Mango Girl's mother tap-danced for many days with no rest, her feet magically taking her where she needed to go. The pain in her foot was unbearable by day two, but she persevered, not even daring to look at the damage the shard of glass was doing. By day seven her foot felt like a scrap of flesh torn to ribbons, but she limped on, tap-dancing chaotically through towns and villages, thinking of nothing but her daughter's smile. By day eight she was collapsing every few steps, but with steely determination, rising again slowly every time to tap-dance her way towards her goal.
On day ten, Mango Girl's mother, nearly totally exhausted and defeated, noticed her feet were slowing down. They had taken her to a small forest on the outskirts of a grand castle. Around her were bags of rubbish, reeking of fish and rotten food. Her heart started hammering against her chest as she looked around frantically for her daughter's mango heart.
How had something so precious ended up in such a desolate place? She walked for a while longer and stopped, leaning against a tree to catch her breath. Suddenly, something tickled her hand. It was a red string, caught in the branches of the tree. She looked up and saw a bright yellow balloon bobbing above her. She frowned, trying hard to remember where she had seen the balloon before, as she was delirious from her travels.
Suddenly, she remembered. It was her daughter's balloon. How incredibly curious, that it had flown so far and settled in the same tree she’d been guided to. She gasped as she realised the tree was bearing shining mangoes. Her heart must have ended up in the forest and rotted, but from its seed, a whole tree had grown.
Mango Girl's mother looked at the tree and spotted one mango, right at the top, shining and sparkling in the sun. She put her hand on the tree and felt it shudder. It was afraid. Mango Girl's mother put her hand out, and told the tree it was Mango Girl's mother.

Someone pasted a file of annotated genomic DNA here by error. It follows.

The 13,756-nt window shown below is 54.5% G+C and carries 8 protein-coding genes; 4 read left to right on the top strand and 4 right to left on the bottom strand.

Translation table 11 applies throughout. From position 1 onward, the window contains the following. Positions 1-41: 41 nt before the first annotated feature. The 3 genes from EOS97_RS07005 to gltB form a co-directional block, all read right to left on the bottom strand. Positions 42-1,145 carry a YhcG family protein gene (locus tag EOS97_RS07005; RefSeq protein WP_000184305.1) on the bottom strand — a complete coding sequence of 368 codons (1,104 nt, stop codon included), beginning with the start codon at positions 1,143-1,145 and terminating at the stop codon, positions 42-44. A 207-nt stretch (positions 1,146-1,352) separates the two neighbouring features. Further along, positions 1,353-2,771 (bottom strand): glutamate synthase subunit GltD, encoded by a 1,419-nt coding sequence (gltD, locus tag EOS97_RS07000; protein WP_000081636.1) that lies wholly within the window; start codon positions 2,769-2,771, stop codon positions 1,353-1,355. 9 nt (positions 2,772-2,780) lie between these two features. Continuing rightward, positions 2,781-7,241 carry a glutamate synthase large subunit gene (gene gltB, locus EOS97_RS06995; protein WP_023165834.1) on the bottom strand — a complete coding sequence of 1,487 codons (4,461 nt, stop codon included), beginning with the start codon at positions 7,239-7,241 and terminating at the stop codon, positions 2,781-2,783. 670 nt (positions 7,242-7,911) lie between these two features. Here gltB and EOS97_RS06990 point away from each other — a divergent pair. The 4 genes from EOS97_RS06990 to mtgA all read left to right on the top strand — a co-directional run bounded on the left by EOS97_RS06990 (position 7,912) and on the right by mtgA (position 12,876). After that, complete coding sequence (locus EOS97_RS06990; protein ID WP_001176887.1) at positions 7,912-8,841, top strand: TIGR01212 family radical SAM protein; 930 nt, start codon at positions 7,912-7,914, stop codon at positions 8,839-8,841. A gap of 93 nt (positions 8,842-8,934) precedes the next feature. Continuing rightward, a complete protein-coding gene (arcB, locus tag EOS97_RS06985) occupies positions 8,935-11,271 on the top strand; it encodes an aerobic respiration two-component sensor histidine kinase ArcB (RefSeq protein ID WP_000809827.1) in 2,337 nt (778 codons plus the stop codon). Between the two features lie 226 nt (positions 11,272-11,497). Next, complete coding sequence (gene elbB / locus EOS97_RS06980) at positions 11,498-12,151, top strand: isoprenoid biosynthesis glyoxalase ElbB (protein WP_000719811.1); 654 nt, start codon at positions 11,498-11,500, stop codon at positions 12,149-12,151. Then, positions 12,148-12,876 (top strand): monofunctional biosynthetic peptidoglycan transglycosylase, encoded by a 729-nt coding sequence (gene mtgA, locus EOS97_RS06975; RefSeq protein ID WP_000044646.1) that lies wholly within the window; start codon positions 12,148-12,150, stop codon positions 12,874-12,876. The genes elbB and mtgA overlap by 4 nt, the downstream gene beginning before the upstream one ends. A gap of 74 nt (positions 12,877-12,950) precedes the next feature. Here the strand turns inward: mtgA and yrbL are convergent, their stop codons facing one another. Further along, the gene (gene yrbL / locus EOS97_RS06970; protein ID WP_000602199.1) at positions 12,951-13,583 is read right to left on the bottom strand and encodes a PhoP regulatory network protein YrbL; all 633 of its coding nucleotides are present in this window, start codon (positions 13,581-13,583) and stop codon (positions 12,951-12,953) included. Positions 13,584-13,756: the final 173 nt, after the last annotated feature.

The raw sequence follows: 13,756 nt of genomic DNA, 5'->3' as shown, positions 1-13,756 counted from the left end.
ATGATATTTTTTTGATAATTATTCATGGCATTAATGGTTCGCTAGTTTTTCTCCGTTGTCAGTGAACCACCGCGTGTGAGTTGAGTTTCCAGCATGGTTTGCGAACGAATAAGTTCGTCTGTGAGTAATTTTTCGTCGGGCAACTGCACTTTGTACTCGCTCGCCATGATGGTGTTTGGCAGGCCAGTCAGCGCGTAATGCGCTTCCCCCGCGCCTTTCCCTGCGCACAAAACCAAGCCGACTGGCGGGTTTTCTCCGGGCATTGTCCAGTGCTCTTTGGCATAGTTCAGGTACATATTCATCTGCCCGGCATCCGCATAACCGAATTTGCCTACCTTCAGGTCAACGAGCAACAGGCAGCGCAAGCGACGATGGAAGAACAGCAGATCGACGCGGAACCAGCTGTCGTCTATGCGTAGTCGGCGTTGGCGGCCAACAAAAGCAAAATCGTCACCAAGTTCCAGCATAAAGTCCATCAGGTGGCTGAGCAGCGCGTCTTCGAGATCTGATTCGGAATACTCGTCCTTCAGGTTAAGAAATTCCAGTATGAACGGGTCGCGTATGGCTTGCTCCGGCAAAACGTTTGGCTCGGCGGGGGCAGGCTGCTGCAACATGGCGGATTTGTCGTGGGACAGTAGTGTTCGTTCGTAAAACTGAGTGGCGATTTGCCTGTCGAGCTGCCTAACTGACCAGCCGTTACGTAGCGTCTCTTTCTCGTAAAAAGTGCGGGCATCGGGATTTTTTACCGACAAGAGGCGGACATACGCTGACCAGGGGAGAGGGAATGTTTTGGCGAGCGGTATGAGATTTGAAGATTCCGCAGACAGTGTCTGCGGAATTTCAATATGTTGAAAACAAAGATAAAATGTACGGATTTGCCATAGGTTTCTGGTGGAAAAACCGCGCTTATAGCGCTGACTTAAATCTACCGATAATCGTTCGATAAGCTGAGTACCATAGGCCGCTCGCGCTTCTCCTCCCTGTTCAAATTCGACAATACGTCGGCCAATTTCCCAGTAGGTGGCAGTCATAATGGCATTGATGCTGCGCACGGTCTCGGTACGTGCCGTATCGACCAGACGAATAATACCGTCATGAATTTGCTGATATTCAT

She stood there patiently, until the tree's branches bowed down, offering her the mango heart. Mango Girl's mother gently took it from the tree and gazed at her daughter's heart. It was exactly the same as she remembered it, except this one had a thin yet firm protective coating around it. It still shone just the same, but it was less soft and plump.
As Mango Girl's mother turned to leave, the tree's branch spiralled out and nudged her bloodied foot with a leaf. Mango Girl's mother took the leaf and hesitatingly rubbed it on her foot. Within a few moments her foot was entirely healed, and she took the shard of glass and put it in her pocket as a makeshift weapon on the way home, just in case she needed it.
Before she left, Mango Girl's mother also untangled the balloon from the tree and tied it around her wrist. With a fierce look of determination she marched back to her town, the yellow balloon bopping behind her.
On her way back, she stopped at a tavern and overheard a rowdy group of men, with one slimy looking man boasting to everyone about how he'd bartered a glowing mango heart to a prince and been rewarded handsomely for it. It was the crooked merchant himself.
Without hesitation, Mango Girl's mother strode over to the table, grabbed the shard of glass from her pocket and thrust it through the merchant's hand, pinning it to the wooden table. He screamed in pain and tried to remove it, but the cursed shard liked the taste of justice, so it refused to budge.
Mango Girl's mother told everyone in the tavern he had nearly killed her daughter and stolen an innocent girl's heart. This tavern entertained some questionable folk of rather shady backgrounds, many of whom had daughters, so as Mango Girl's mother left, she heard the merchant wailing and shrieking in agony as everyone in the tavern punished him in their own quaint ways.
Mango Girl's mother hurried home and burst into the house where she had left her. Her daughter was still there, pale and still. Her hair had grown passed her shoulders, corkscrewing off the side of the bed. She approached her daughter, Mango Heart in hand, and took a deep breath.
Then, she placed the Mango Heart back inside her daughter's chest. There was a moment of silence and then Mango Girl suddenly inhaled, the colour returning to her cheeks. She looked around in a daze and saw her mother. Mango Girl's mother cried with joy and hugged her daughter with all her might, and gave her the yellow balloon. Mango Girl giggled with joy and hopped off the bed, taking her mother by the hand, her Mango Heart glowing brightly for ever more.